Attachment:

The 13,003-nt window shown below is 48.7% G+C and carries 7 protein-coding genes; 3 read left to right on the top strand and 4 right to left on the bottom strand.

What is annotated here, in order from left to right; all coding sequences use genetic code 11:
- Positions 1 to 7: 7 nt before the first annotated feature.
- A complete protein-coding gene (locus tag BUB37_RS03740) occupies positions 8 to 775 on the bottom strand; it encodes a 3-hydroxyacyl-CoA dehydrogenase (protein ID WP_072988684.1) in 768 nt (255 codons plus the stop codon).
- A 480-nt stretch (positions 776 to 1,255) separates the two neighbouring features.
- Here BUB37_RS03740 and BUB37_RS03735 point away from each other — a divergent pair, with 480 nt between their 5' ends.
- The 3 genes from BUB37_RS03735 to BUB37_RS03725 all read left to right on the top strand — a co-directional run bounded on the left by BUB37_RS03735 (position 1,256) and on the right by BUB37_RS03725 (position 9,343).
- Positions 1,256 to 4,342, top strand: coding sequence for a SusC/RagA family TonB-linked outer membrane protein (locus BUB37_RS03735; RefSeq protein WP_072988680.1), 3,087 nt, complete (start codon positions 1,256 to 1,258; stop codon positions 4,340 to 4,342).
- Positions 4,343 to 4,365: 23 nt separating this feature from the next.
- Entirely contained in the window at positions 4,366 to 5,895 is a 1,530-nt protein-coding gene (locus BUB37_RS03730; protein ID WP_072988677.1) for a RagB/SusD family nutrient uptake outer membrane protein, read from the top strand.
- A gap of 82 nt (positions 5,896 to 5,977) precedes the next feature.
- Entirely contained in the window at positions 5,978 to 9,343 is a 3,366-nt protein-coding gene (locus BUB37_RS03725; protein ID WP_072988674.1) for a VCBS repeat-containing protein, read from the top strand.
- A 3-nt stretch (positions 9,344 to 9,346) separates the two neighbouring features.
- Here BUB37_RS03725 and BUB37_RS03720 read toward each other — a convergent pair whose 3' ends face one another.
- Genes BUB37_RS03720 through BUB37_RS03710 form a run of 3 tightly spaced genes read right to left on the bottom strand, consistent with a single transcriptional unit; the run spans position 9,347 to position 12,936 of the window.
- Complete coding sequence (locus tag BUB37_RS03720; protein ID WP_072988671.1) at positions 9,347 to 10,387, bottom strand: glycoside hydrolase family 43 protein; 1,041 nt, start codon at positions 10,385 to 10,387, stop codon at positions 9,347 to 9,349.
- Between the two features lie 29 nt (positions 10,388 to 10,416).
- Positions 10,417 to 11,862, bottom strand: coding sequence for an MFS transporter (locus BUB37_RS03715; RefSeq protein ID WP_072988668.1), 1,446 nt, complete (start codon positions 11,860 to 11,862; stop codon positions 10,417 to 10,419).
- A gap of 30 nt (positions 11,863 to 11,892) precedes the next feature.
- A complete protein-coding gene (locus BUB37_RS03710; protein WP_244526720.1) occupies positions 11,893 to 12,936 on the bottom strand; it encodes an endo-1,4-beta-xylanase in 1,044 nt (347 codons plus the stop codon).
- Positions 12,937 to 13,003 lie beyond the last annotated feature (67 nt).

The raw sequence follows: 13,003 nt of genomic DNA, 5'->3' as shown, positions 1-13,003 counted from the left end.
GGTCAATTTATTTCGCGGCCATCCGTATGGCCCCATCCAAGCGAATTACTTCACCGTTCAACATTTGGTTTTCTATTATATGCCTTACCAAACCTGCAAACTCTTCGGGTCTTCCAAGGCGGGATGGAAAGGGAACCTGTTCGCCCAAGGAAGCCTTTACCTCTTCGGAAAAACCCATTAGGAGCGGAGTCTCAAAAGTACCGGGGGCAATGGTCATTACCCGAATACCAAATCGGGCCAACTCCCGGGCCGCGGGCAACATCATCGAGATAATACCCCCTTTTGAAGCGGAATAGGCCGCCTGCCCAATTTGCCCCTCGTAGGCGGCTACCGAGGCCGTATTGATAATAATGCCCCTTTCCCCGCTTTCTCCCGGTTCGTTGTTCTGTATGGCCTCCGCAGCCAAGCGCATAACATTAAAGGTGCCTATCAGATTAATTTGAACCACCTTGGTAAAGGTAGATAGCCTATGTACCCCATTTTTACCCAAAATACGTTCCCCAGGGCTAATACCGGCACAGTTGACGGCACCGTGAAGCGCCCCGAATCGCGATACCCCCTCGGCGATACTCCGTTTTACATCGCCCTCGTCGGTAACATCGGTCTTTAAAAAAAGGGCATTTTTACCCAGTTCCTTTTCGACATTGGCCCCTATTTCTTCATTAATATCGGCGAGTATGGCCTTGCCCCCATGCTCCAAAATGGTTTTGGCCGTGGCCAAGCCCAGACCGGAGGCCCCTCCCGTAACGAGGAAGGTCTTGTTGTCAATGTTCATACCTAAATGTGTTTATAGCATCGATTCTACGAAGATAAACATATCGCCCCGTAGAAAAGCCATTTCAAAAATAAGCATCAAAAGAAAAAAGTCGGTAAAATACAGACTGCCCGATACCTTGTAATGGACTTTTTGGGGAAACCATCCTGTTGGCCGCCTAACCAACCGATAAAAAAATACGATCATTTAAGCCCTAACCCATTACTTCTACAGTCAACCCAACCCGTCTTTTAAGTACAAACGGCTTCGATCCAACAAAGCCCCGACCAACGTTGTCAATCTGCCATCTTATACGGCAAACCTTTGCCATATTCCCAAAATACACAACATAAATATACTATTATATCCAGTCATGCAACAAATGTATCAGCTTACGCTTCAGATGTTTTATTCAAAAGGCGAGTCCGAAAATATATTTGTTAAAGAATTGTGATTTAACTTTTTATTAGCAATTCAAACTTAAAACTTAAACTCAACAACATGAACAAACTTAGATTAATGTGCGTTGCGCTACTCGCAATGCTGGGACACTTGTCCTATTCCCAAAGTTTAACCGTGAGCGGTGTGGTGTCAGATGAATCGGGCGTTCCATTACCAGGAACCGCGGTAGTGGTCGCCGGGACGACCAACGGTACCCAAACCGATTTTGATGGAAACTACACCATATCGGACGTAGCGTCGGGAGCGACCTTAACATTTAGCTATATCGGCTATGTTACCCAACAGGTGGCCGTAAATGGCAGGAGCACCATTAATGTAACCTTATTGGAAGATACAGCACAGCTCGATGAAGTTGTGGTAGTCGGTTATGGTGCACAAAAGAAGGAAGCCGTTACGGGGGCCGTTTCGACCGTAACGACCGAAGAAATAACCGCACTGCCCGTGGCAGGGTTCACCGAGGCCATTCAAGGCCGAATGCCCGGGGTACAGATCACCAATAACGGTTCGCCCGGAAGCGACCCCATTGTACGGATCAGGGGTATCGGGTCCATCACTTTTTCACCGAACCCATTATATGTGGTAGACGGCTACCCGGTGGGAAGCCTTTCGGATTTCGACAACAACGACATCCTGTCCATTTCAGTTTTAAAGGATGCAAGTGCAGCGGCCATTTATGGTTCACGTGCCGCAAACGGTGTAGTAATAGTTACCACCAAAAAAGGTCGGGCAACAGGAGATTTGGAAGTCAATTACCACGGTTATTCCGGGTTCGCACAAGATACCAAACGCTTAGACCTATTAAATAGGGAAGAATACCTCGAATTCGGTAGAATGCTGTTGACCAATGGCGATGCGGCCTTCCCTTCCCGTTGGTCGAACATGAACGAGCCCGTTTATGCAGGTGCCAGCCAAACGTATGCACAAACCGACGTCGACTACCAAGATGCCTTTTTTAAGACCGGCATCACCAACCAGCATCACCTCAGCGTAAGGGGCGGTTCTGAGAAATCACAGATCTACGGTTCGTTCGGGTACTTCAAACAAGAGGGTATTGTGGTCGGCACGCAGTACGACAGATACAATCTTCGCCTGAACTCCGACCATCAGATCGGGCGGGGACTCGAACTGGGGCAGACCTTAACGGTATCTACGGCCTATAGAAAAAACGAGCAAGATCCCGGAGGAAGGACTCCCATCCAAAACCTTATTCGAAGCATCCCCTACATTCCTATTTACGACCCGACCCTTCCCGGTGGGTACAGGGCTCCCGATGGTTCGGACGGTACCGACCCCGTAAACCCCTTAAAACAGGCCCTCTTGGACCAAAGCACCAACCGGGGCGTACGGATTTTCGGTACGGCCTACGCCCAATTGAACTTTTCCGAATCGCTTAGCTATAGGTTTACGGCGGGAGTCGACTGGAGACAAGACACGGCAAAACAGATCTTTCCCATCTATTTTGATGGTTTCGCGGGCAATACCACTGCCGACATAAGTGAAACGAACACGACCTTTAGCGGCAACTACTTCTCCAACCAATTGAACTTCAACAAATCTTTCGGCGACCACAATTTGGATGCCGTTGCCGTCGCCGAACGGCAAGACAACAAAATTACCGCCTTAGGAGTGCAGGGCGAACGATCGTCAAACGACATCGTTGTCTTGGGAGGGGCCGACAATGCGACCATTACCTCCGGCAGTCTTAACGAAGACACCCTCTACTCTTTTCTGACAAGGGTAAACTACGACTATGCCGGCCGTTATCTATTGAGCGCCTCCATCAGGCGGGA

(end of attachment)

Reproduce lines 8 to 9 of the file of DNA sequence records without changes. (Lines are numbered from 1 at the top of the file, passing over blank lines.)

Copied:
- Positions 1,256 to 4,342, top strand: coding sequence for a SusC/RagA family TonB-linked outer membrane protein (locus BUB37_RS03735; RefSeq protein WP_072988680.1), 3,087 nt, complete (start codon positions 1,256 to 1,258; stop codon positions 4,340 to 4,342).
- Positions 4,343 to 4,365: 23 nt separating this feature from the next.